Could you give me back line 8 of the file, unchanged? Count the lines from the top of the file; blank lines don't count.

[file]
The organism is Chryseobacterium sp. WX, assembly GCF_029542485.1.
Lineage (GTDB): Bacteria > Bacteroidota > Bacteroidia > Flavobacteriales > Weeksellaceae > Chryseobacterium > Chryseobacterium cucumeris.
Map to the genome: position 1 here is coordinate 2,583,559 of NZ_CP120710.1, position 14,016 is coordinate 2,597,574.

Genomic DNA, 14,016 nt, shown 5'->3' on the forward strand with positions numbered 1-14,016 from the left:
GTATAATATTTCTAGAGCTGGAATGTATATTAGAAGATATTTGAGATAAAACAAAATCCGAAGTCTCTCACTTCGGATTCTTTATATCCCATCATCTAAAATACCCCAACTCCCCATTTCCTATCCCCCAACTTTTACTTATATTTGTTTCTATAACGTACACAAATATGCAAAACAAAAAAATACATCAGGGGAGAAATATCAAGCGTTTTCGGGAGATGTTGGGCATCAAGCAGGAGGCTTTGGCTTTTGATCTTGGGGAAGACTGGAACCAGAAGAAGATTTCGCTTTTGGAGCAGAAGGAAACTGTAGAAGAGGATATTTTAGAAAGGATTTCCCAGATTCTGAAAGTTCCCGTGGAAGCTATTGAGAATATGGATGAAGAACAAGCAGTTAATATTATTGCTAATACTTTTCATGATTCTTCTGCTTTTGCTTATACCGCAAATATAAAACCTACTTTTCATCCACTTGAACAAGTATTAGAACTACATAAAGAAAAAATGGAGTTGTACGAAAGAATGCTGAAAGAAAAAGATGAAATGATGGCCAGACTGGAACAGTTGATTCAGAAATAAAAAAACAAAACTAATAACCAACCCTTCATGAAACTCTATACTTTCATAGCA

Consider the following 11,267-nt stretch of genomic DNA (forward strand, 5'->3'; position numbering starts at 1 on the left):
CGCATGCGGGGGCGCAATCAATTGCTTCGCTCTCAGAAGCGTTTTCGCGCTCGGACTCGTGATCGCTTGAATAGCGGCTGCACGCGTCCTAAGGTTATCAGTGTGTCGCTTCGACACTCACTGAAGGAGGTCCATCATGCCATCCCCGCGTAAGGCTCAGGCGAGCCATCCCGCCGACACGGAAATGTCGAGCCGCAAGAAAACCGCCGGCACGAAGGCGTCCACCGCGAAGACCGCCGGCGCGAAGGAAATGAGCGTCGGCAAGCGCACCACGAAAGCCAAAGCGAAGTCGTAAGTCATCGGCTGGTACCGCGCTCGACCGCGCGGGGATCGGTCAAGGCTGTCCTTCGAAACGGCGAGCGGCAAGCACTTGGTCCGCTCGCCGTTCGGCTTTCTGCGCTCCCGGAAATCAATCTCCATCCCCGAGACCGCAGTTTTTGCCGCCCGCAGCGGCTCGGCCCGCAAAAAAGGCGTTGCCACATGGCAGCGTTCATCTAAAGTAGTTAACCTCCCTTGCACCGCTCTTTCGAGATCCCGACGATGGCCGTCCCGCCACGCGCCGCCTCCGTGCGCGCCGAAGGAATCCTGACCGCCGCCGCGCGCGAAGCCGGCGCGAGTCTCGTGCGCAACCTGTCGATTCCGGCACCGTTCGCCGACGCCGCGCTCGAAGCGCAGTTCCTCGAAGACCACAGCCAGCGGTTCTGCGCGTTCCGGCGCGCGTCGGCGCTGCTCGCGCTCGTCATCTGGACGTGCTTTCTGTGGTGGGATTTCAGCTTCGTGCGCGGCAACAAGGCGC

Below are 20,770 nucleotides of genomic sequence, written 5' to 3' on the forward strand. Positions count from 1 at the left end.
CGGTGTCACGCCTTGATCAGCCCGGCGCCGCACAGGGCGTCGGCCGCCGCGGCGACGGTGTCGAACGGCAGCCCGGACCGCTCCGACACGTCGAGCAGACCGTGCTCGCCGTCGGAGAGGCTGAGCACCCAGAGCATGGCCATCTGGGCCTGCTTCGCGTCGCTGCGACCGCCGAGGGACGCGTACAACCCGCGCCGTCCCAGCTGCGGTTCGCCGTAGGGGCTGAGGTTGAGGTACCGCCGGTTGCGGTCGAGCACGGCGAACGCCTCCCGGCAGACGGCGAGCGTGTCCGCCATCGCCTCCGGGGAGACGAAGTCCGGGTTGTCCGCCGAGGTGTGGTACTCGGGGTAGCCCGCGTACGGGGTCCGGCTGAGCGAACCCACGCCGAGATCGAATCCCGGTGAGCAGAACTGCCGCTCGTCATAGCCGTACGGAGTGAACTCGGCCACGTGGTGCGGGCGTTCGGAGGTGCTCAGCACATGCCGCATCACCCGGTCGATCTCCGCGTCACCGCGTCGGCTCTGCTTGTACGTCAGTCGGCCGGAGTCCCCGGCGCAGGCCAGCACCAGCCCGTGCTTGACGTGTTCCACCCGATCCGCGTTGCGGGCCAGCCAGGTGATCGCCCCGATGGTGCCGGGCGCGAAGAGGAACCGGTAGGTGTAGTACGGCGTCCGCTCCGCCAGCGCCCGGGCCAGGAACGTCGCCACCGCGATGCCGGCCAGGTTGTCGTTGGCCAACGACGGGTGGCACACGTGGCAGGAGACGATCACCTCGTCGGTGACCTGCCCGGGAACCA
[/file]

Below are 20,770 nucleotides of genomic sequence, written 5' to 3' on the forward strand. Positions count from 1 at the left end.